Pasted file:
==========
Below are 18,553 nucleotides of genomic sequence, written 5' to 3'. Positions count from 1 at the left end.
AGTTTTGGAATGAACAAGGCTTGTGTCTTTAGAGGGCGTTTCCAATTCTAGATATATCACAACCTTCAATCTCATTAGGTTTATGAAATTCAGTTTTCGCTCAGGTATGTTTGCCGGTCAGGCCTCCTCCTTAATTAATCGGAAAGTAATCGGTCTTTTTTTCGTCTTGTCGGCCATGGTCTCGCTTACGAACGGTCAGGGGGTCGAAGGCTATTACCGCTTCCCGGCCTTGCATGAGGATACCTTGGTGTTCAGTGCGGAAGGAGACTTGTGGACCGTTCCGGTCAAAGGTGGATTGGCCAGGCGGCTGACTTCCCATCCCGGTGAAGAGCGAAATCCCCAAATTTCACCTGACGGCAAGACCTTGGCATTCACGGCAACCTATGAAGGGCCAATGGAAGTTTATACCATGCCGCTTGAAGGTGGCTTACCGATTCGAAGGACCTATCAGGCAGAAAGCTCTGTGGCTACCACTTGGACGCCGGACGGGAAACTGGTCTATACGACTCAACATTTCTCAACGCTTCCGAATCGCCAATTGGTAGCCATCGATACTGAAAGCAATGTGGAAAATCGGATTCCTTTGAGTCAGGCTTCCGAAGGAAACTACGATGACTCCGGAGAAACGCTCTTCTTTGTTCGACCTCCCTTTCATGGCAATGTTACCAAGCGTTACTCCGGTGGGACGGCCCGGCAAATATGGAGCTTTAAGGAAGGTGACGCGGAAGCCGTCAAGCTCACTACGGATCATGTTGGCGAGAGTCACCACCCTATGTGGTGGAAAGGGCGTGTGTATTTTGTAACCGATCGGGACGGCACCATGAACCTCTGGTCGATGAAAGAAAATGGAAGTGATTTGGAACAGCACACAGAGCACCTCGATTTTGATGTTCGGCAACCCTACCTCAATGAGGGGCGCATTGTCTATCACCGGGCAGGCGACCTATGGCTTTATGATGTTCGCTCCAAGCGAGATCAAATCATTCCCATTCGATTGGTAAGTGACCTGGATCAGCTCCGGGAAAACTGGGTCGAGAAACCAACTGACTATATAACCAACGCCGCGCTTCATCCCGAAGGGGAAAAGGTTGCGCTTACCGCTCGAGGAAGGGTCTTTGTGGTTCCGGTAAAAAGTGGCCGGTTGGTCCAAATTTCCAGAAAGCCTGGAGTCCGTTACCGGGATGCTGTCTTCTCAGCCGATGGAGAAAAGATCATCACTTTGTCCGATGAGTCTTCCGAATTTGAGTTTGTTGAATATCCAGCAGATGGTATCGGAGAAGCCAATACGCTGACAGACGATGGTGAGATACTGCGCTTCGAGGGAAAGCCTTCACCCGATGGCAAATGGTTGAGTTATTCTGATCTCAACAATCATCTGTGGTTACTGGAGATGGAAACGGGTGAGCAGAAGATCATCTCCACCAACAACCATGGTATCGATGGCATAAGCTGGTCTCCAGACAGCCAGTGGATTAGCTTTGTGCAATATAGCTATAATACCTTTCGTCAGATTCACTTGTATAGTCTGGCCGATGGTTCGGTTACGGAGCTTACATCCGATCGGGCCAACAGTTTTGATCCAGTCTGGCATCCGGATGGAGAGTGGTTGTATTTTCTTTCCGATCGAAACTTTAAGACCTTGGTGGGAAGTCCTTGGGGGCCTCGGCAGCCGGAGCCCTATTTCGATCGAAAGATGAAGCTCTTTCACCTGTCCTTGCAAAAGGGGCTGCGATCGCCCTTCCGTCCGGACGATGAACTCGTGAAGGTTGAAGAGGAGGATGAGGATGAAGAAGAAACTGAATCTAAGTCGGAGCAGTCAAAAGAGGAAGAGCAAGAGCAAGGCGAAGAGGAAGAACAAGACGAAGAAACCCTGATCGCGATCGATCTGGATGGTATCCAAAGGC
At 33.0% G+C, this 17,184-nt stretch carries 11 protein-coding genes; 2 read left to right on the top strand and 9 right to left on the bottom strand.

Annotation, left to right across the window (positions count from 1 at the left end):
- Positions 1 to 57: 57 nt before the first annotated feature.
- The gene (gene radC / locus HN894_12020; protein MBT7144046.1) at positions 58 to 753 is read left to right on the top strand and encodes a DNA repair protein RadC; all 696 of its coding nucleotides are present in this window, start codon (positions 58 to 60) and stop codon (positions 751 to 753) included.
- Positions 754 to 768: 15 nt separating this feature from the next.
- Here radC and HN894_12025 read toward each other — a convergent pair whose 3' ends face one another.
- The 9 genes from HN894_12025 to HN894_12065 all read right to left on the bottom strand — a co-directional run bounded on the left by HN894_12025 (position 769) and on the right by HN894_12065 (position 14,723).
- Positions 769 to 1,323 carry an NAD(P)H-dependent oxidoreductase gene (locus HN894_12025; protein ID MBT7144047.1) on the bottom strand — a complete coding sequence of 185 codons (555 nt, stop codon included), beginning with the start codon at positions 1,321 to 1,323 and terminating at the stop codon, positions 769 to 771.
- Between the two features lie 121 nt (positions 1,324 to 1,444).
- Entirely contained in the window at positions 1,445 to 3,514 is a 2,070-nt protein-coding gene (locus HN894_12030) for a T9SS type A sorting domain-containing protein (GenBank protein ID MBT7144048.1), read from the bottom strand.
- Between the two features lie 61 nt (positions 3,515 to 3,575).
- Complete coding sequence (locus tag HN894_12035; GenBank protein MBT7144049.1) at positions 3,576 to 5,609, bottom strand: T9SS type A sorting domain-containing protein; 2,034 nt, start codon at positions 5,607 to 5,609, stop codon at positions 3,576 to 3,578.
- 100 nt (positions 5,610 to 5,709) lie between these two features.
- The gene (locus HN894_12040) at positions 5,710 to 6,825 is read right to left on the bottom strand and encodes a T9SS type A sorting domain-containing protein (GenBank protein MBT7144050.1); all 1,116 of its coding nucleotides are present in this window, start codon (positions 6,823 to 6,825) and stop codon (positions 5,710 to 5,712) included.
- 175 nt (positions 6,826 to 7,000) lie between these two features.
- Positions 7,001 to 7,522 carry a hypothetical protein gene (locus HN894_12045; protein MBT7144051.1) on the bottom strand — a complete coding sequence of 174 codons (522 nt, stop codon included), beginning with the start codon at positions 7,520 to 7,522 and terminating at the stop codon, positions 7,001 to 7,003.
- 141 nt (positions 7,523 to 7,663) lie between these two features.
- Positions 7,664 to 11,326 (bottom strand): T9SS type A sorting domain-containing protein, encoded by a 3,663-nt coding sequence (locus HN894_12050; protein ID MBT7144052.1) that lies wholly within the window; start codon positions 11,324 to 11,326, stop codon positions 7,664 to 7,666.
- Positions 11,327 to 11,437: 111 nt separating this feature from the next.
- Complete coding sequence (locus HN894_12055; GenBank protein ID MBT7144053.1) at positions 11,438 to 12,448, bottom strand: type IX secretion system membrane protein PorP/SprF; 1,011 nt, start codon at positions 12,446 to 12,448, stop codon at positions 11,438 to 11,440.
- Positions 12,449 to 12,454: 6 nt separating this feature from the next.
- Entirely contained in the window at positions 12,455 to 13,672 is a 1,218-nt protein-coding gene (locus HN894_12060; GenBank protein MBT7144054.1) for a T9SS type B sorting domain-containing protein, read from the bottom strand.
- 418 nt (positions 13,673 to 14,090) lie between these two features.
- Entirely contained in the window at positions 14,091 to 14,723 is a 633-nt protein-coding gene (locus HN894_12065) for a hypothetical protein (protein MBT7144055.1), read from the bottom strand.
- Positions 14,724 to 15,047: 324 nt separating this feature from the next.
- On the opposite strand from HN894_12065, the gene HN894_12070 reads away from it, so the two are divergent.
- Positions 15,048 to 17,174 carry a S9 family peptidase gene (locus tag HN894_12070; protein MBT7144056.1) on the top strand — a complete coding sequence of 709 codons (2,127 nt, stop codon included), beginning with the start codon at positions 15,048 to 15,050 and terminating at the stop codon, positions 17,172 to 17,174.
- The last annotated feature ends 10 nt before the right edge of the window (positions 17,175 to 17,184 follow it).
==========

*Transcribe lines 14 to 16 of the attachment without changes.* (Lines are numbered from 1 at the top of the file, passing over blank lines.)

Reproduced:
- Complete coding sequence (locus tag HN894_12035; GenBank protein MBT7144049.1) at positions 3,576 to 5,609, bottom strand: T9SS type A sorting domain-containing protein; 2,034 nt, start codon at positions 5,607 to 5,609, stop codon at positions 3,576 to 3,578.
- 100 nt (positions 5,610 to 5,709) lie between these two features.
- The gene (locus HN894_12040) at positions 5,710 to 6,825 is read right to left on the bottom strand and encodes a T9SS type A sorting domain-containing protein (GenBank protein MBT7144050.1); all 1,116 of its coding nucleotides are present in this window, start codon (positions 6,823 to 6,825) and stop codon (positions 5,710 to 5,712) included.